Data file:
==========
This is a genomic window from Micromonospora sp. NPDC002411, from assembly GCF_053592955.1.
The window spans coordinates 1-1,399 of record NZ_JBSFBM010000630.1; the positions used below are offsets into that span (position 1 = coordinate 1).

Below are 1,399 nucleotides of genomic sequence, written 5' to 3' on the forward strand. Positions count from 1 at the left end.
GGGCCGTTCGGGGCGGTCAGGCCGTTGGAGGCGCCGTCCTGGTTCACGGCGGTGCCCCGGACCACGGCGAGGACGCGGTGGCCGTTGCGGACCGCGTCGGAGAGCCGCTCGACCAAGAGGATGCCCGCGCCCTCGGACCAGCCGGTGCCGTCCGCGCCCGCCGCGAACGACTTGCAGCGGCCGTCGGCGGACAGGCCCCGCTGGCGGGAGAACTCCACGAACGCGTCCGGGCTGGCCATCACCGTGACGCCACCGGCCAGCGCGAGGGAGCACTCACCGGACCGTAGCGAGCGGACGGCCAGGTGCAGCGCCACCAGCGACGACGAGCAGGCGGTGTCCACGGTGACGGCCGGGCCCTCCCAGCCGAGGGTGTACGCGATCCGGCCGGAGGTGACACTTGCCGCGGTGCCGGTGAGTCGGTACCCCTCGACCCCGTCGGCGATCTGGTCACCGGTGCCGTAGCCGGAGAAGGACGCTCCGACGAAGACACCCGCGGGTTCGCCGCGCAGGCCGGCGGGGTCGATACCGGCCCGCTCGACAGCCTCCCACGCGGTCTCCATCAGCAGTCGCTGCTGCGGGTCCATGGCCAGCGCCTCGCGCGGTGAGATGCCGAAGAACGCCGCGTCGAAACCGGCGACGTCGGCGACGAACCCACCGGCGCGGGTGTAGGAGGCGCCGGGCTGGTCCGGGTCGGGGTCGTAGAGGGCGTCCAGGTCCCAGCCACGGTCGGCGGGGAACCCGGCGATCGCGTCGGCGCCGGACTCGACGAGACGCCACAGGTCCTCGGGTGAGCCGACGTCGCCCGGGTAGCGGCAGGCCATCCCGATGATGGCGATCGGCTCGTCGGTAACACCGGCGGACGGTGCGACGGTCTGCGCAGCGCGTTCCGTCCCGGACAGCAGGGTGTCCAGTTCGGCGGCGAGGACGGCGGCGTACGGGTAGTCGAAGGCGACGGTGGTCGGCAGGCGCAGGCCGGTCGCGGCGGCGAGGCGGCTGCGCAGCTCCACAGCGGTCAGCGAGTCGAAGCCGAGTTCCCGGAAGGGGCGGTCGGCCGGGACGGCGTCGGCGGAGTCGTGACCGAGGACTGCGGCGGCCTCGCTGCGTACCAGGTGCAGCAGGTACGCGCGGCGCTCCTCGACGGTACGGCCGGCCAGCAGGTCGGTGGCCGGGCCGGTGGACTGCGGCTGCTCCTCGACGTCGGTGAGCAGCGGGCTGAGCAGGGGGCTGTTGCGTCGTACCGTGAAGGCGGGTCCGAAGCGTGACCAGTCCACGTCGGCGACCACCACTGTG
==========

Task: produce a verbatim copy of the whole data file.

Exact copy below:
This is a genomic window from Micromonospora sp. NPDC002411, from assembly GCF_053592955.1.
The window spans coordinates 1-1,399 of record NZ_JBSFBM010000630.1; the positions used below are offsets into that span (position 1 = coordinate 1).

Below are 1,399 nucleotides of genomic sequence, written 5' to 3' on the forward strand. Positions count from 1 at the left end.
GGGCCGTTCGGGGCGGTCAGGCCGTTGGAGGCGCCGTCCTGGTTCACGGCGGTGCCCCGGACCACGGCGAGGACGCGGTGGCCGTTGCGGACCGCGTCGGAGAGCCGCTCGACCAAGAGGATGCCCGCGCCCTCGGACCAGCCGGTGCCGTCCGCGCCCGCCGCGAACGACTTGCAGCGGCCGTCGGCGGACAGGCCCCGCTGGCGGGAGAACTCCACGAACGCGTCCGGGCTGGCCATCACCGTGACGCCACCGGCCAGCGCGAGGGAGCACTCACCGGACCGTAGCGAGCGGACGGCCAGGTGCAGCGCCACCAGCGACGACGAGCAGGCGGTGTCCACGGTGACGGCCGGGCCCTCCCAGCCGAGGGTGTACGCGATCCGGCCGGAGGTGACACTTGCCGCGGTGCCGGTGAGTCGGTACCCCTCGACCCCGTCGGCGATCTGGTCACCGGTGCCGTAGCCGGAGAAGGACGCTCCGACGAAGACACCCGCGGGTTCGCCGCGCAGGCCGGCGGGGTCGATACCGGCCCGCTCGACAGCCTCCCACGCGGTCTCCATCAGCAGTCGCTGCTGCGGGTCCATGGCCAGCGCCTCGCGCGGTGAGATGCCGAAGAACGCCGCGTCGAAACCGGCGACGTCGGCGACGAACCCACCGGCGCGGGTGTAGGAGGCGCCGGGCTGGTCCGGGTCGGGGTCGTAGAGGGCGTCCAGGTCCCAGCCACGGTCGGCGGGGAACCCGGCGATCGCGTCGGCGCCGGACTCGACGAGACGCCACAGGTCCTCGGGTGAGCCGACGTCGCCCGGGTAGCGGCAGGCCATCCCGATGATGGCGATCGGCTCGTCGGTAACACCGGCGGACGGTGCGACGGTCTGCGCAGCGCGTTCCGTCCCGGACAGCAGGGTGTCCAGTTCGGCGGCGAGGACGGCGGCGTACGGGTAGTCGAAGGCGACGGTGGTCGGCAGGCGCAGGCCGGTCGCGGCGGCGAGGCGGCTGCGCAGCTCCACAGCGGTCAGCGAGTCGAAGCCGAGTTCCCGGAAGGGGCGGTCGGCCGGGACGGCGTCGGCGGAGTCGTGACCGAGGACTGCGGCGGCCTCGCTGCGTACCAGGTGCAGCAGGTACGCGCGGCGCTCCTCGACGGTACGGCCGGCCAGCAGGTCGGTGGCCGGGCCGGTGGACTGCGGCTGCTCCTCGACGTCGGTGAGCAGCGGGCTGAGCAGGGGGCTGTTGCGTCGTACCGTGAAGGCGGGTCCGAAGCGTGACCAGTCCACGTCGGCGACCACCACTGTG